Africa Teen Geeks show off coding skills at #Hack4Justice event

he is the founder of Africa Teen Geeks, a Non-governmental Organisation that teaches children how to use software coding successfully. “We have children from disadvantaged backgrounds, as well as those who do not have access to this training at their school. They attend class every Saturday from 8.30am to 1.30pm at Unisa’s Florida campus,”she said.

The training is open to anyone, and they have children from as young as five attending the classes where they are taught the basics of software coding. “We are partnered with Oracle Academy which enables us to offer the learners that are 16 and older the opportunity to obtain their Java certification. We use these classes to prepare them for the Java exams, which are internationally recognised,” she said.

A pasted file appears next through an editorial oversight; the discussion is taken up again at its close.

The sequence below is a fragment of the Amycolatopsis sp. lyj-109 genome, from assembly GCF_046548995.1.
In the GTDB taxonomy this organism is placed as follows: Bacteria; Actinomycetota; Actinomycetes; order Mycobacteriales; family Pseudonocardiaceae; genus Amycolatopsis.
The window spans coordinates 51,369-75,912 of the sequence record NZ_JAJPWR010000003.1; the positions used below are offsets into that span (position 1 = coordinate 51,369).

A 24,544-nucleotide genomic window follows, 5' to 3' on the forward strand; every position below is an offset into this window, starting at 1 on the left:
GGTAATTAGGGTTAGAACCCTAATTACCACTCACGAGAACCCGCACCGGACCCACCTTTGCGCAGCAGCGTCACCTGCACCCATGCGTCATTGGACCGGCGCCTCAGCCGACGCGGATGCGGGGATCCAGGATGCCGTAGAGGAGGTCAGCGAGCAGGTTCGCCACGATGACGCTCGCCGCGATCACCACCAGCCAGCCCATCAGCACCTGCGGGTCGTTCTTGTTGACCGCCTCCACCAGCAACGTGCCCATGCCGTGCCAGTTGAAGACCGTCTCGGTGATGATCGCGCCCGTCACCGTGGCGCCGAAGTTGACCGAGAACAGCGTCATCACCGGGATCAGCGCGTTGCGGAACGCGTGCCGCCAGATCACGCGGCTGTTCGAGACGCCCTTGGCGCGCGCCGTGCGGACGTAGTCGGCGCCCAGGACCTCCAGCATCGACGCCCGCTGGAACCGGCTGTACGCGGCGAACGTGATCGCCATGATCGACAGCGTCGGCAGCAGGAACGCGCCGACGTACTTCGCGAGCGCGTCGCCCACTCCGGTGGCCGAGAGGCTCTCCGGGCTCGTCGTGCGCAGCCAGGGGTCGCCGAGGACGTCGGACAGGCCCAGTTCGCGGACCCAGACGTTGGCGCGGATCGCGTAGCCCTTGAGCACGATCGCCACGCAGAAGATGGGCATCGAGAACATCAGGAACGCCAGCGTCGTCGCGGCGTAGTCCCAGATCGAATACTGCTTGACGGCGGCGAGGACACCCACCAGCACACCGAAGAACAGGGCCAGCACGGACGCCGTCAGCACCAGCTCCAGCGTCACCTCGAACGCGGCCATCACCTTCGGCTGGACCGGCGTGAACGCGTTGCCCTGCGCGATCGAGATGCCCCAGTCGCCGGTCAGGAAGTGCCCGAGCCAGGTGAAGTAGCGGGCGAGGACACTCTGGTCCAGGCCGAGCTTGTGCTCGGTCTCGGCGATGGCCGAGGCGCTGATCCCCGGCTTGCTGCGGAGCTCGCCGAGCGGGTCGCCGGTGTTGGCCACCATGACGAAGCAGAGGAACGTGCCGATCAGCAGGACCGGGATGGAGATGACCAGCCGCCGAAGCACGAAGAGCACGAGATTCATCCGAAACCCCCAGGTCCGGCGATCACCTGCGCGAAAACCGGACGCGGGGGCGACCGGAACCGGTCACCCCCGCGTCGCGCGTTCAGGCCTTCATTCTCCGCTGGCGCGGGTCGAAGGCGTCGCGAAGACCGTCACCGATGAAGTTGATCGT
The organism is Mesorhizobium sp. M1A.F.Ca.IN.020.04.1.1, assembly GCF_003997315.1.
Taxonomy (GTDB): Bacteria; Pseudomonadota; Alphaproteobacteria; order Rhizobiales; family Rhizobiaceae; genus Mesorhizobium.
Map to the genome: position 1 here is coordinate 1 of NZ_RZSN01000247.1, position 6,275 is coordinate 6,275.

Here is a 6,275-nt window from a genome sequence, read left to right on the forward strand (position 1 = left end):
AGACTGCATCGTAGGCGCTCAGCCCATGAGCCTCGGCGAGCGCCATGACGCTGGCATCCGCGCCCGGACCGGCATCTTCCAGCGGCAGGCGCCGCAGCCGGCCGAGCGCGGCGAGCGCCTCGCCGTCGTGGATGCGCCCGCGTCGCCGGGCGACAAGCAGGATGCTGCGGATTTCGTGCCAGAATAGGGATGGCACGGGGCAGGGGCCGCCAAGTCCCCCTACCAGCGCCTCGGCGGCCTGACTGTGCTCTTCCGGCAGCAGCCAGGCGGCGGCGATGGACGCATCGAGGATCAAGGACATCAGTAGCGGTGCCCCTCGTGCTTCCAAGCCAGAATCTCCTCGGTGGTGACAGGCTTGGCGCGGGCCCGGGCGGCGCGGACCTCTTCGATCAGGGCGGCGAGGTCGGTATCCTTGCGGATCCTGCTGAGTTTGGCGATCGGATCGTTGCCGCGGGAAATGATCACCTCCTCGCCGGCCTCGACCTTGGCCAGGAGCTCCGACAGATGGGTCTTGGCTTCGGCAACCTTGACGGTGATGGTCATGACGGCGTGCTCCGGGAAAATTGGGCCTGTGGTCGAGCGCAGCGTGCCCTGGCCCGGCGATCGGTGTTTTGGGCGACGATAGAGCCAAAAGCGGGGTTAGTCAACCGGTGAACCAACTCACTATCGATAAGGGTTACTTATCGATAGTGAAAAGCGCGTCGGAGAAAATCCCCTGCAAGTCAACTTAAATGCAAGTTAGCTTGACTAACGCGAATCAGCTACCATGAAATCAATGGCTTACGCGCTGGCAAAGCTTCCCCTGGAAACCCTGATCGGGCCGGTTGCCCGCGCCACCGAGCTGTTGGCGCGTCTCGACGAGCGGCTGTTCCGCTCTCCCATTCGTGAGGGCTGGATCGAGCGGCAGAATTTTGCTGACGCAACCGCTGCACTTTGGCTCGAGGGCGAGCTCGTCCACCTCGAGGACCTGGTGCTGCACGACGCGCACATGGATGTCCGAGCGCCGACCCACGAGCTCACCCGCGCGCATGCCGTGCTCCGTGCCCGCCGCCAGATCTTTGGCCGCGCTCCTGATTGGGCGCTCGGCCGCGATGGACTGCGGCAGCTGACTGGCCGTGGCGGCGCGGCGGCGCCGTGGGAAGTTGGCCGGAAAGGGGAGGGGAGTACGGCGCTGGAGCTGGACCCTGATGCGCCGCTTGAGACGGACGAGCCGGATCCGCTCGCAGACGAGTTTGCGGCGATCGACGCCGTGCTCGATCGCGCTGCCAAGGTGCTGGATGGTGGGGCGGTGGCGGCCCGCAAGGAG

Three of the learners – Neo Radebe (13), Layla Khumalo (13) and Abraham Tsiri (17) – were chosen as the winning team during the recent #Hack4Justice event, a United Nations Office on Drugs and Crime Education For Justice event.

The event was held over two days at the Unisa Florida campus, and participants had to battle it out at the keyboard and develop educational games focused on justice and rule of law issues.

All three of them were in agreement that they were excited – but also nervous – about participating in the competition. “We did not have any time before the event to work on ideas, we had to come up with an idea, and the completed app during the two days. It was a bit stressful. But we were happy to have won,” Layla said with a big smile.

Lindiwe Matlali, the founder of Africa Teen Geeks. Photos: Adéle Bloem

The group developed a mobile app called Justice Quiz, where users had to choose answers on either abuse or corruption, scoring points for each correct response.

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